Clare Headshots-13501

Clare Geinert is making her second appearance on the B stage, as Judith, William Shakespeare’s daughter, in our upcoming production of Equivocation. Originally from Jamestown, ND, Clare’s been performing almost as long as she can remember.  She enjoys knitting; she ran an Etsy store for a while, where she sold her creations to buyers in at least 6 countries.

TB: How did you first get involved with theatre?
CG: I have a very theatrical family. The first play I can remember being a part of was a production of Jesus Christ Superstar, my dad played Jesus. The whole family would be involved in these summer productions in Grand Rapids. It was quite the endeavor. I also remember being in the children’s chorus of Joseph and the Amazing Technicolor Dream Coat early on and trying to sneak onstage any chance I could get, unfortunately I never succeeded, someone always caught me.

TB: Does your whole family do theatre?
CG: Yep, we’re all involved in some way, some of us more heavily than others.

TB: Favorite role or show you’ve been involved in?
CG: I’d have to say my capstone project in college, I played Olive in Women of Lockerby. A 60 year-old woman who’s main focus was doing laundry.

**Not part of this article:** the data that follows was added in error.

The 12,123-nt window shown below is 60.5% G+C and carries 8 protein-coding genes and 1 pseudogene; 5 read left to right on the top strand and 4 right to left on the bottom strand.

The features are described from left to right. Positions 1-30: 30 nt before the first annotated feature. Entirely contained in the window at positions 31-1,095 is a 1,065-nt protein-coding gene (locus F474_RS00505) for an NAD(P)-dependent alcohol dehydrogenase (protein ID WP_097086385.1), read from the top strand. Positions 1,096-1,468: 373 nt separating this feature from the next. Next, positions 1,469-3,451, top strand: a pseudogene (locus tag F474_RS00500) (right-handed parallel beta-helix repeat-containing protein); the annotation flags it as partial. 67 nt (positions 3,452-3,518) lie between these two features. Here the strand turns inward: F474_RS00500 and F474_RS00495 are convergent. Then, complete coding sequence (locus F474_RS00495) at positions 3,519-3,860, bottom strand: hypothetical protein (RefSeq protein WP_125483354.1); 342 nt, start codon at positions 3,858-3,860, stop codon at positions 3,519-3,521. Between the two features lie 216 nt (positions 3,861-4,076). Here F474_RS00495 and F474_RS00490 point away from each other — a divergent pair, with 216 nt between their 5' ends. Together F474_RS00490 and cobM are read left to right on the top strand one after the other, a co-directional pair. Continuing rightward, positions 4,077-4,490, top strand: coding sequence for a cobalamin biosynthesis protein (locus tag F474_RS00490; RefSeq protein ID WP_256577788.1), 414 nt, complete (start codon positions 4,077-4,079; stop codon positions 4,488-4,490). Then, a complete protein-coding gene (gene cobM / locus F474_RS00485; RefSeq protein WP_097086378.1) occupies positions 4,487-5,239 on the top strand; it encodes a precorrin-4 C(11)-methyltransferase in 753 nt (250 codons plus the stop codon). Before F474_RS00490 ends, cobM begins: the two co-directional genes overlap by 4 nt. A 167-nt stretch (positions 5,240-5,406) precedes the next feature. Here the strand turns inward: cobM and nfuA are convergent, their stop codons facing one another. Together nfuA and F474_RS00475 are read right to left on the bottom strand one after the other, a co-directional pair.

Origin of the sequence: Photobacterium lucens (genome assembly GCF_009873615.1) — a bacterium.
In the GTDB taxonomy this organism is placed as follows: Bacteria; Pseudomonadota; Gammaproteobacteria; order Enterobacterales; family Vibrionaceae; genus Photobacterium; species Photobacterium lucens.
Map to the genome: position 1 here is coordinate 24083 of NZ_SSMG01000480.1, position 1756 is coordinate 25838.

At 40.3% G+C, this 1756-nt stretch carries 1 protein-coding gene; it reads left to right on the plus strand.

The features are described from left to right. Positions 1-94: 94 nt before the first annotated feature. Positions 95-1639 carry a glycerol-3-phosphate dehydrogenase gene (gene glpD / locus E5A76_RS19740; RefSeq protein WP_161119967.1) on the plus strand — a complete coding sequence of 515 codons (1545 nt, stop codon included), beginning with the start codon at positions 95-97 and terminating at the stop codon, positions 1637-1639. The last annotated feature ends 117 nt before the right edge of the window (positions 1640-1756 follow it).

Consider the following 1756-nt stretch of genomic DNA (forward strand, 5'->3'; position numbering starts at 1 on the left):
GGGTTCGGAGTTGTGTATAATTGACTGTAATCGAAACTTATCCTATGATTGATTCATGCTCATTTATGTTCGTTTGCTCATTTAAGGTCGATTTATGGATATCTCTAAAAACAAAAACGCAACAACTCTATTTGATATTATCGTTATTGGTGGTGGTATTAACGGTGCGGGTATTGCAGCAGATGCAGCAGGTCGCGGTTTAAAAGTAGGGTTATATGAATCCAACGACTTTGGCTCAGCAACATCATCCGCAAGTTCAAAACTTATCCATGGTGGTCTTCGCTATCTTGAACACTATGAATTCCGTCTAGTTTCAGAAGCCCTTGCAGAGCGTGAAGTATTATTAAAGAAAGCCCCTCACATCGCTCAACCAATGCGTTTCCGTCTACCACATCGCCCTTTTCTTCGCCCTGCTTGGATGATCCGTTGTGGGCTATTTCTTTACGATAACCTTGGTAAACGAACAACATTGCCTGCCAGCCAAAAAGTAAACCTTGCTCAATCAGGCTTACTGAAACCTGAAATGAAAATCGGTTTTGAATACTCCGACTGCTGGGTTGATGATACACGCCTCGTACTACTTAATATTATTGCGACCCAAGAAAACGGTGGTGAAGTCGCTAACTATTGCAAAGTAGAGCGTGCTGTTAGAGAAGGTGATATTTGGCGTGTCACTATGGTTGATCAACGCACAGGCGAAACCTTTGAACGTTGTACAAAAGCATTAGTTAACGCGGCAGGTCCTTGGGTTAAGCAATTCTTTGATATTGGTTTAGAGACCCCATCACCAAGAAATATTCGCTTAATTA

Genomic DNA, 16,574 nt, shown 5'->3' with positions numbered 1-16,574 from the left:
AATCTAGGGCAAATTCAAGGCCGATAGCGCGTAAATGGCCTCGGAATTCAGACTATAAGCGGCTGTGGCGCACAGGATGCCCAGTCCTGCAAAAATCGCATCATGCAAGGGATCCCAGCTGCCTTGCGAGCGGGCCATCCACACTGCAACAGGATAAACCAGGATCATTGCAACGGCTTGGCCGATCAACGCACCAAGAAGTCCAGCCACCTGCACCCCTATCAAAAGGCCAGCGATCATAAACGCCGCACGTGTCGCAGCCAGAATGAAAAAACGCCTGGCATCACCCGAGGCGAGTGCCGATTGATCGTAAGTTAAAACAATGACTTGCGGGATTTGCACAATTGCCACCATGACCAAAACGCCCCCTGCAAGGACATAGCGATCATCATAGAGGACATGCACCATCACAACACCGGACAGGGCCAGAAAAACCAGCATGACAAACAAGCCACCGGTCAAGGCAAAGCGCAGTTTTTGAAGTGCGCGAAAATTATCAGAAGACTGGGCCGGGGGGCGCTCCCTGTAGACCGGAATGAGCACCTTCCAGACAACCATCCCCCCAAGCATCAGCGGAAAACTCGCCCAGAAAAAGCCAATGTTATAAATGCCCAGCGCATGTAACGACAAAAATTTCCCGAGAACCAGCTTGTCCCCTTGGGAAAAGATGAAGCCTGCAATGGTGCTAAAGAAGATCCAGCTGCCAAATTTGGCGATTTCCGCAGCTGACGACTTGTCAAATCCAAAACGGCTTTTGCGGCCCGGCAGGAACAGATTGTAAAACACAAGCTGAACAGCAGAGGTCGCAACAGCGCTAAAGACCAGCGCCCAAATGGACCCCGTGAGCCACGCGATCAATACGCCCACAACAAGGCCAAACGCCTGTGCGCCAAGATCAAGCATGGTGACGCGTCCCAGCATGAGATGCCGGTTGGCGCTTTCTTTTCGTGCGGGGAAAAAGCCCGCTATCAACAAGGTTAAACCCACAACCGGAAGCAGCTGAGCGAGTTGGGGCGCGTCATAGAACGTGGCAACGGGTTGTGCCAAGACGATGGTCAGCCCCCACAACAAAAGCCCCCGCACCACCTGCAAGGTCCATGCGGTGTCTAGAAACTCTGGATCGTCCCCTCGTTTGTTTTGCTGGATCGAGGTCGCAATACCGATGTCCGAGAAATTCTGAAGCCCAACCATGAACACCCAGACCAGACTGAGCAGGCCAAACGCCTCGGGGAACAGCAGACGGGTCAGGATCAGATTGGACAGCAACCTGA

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Taylor Schatz and Clare Geinert in ‘The Art of Bad Men’. Photo by Kensie Wallner Photography.

TB: Where did you go to college? And what do you do now that you’ve graduated?
CG: I went to NDSU.  I have a Bachelor of Fine Arts in performance. I’m a proofreader at Super Studio, which is a subsidiary of Flint Communications.

TB: What do you do in your free time?
CG: I knit, a lot! I also love to listen to audio books, podcasts, and talk radio. I love Wait, Wait…Don’t Tell Me on NPR. I also really enjoy cooking. My fiance and I make homemade pasta together, he makes the sauce from scratch and I make the noodles. We’re the pasta dream team.

TB: What do you enjoy most about working at Theatre B?
CG: The high quality of work and the intimacy of the space. The first piece I saw here was Next Fall and it left a huge impression on me. I left the theatre that day thinking “if this is what performing could be like after college, I want to be involved.”  While I was still in college, I didn’t have much time to audition outside of my program, but I made sure to audition at B as soon as I was finished. When I was cast as Cordelia in Art of bad Men, I was thrilled. It was great to feel accepted and valued here. Also, I think B has great audiences, they’re thoughtful and engaged in the work, overall just a great place to be.